Activity Streams

Gnip pledges allegiance to Activity Streams.

Consuming data from APIs with heterogeneous response formats is a pain. From basic format differences (XML vs JSON) to the semantics around structure and element meaning (custom XML structure, Atom, RSS), if you’re consuming data from multiple APIs, you have to handle each API’s responses differently. Gnip minimizes this pain by normalizing data from across services into Activity Streams. Activity Streams allows you to consistently digest responses from many services, using a single parsing routine in your code; no more special casing.

Gnip’s history with Activity Streams runs long and deep. We contributed to one of the first service/activity/verb mapping proposals, and have been implementing aspects of Activity Streams over the past couple of years. Over the past several months Activity Streams has gained enough traction that the decision for it to be Gnip’s canonical normalization format was only natural. We’ve flipped the switch and are proud to be part of such a useful standard.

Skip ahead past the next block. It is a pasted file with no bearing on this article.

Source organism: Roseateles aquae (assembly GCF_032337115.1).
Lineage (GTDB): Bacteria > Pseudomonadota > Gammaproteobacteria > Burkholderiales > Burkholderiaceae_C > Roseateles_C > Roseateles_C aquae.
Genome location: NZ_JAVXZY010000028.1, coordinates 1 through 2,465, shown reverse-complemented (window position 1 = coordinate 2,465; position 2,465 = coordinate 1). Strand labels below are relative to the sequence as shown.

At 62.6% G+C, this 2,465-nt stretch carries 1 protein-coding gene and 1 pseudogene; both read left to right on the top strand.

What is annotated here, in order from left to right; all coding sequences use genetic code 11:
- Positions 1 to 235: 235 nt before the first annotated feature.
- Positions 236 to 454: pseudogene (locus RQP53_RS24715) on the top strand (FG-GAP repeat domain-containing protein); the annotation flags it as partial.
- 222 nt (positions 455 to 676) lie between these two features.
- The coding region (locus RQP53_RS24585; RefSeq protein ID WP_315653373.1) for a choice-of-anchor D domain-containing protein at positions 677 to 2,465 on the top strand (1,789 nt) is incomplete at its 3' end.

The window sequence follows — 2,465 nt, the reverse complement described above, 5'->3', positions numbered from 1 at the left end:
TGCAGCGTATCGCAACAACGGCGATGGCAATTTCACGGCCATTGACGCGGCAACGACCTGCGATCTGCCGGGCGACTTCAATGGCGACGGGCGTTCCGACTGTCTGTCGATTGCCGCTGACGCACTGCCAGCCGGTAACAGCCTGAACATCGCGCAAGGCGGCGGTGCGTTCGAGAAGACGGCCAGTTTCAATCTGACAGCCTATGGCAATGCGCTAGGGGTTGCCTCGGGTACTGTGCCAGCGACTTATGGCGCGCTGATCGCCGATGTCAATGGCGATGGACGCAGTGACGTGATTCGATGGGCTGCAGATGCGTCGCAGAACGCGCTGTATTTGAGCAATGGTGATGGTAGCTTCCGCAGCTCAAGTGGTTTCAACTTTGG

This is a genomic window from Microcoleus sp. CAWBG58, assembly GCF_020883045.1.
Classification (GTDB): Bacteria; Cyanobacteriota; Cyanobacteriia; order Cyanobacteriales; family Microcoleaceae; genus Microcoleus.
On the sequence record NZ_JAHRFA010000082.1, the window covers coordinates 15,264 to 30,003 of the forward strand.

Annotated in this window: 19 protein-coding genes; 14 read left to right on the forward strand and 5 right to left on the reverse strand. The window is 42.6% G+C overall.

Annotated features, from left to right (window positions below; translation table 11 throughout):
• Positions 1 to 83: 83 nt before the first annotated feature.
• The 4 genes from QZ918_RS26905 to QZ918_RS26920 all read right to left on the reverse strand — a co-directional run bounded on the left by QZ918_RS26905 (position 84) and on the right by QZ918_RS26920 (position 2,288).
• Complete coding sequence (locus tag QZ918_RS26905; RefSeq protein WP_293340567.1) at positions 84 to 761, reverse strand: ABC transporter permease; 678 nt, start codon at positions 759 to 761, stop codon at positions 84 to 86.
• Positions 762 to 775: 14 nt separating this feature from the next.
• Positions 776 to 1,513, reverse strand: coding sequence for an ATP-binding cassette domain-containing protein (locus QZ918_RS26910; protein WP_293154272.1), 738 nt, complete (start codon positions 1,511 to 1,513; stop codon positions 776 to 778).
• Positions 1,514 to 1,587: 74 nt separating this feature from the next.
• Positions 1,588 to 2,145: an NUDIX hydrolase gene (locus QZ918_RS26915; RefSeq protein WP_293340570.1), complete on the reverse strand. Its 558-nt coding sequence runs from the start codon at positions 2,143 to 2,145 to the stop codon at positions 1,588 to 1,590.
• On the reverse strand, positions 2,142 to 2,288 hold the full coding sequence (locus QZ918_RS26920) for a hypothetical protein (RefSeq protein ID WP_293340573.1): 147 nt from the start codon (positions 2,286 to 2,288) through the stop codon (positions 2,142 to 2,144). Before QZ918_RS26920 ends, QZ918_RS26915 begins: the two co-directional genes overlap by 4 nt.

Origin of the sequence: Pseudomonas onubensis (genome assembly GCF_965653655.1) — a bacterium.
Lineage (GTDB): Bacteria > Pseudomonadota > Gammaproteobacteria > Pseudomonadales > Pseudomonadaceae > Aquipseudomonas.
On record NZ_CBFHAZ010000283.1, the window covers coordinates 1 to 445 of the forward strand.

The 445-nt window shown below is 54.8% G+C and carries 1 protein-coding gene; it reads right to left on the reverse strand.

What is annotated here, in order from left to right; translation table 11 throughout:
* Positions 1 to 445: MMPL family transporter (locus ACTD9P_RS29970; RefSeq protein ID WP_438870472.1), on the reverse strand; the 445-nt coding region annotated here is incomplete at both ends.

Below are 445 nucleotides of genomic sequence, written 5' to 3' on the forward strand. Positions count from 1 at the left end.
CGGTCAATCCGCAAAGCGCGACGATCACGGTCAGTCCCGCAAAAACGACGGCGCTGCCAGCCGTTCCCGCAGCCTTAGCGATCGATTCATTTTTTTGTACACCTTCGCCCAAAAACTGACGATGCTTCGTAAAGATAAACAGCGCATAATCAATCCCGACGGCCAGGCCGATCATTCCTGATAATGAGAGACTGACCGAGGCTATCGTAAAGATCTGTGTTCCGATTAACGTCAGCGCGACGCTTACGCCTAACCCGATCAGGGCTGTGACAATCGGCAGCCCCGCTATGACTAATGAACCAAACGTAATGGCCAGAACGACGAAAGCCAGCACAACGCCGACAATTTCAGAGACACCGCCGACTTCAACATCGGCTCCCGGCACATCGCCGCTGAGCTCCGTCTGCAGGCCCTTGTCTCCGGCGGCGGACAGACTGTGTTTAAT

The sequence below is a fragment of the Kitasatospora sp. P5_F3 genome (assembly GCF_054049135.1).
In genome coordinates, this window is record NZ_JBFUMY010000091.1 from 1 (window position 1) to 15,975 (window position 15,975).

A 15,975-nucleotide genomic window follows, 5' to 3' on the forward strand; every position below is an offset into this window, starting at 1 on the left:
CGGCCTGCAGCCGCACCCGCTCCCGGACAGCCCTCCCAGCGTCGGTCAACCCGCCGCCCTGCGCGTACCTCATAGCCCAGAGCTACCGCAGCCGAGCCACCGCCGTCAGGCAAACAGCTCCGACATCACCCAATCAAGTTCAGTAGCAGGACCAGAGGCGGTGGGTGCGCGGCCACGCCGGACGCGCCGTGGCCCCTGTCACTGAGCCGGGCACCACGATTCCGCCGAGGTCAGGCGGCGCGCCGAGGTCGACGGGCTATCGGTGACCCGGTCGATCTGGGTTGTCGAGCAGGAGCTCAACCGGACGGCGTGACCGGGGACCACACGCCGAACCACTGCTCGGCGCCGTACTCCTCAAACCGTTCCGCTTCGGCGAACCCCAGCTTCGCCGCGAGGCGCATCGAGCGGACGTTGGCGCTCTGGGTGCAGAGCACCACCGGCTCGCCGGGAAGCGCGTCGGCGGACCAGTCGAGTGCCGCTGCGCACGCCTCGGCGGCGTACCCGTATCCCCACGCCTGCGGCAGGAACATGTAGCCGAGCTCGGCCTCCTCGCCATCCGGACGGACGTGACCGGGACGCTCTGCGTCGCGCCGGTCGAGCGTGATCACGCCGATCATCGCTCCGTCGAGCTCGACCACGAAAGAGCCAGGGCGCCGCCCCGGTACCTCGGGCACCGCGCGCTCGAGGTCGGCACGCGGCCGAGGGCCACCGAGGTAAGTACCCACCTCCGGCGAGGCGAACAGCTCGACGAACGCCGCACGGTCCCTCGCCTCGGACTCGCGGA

The Activity Streams initiative is in the process of getting its JSON version together, so for now, we offer the XML version. As JSON crystalizes, we’ll offer that as well.

Migrating to the Twitter Streaming API: A Primer

Some context:

Long, long ago, in a galaxy far, far away, Twitter provided a firehose of data to a few of partners and the world was happy.  These startups were awash in real-time data and they got spoiled, some might say, by the embarrassment of riches that came through the real-time feed.  Over time, numerous factors caused Twitter to cease offering the firehose.  There was much wailing and gnashing of teeth on that day, I can tell you!

At roughly the same time, Twitter bought real-time search company Summize and began offering to everyone access to what is now known as the Search API.  Unlike Twitter’s existing REST API, which was based around usernames, the Search API enabled companies to query for recent data about a specific keyword.  Because of the nature of polling, companies had to contend with latency (the time between when someone performs an action and when an API consumer learns about it) and Twitter had to deal with a constantly-growing number of developers connected to an inherently inefficient interface.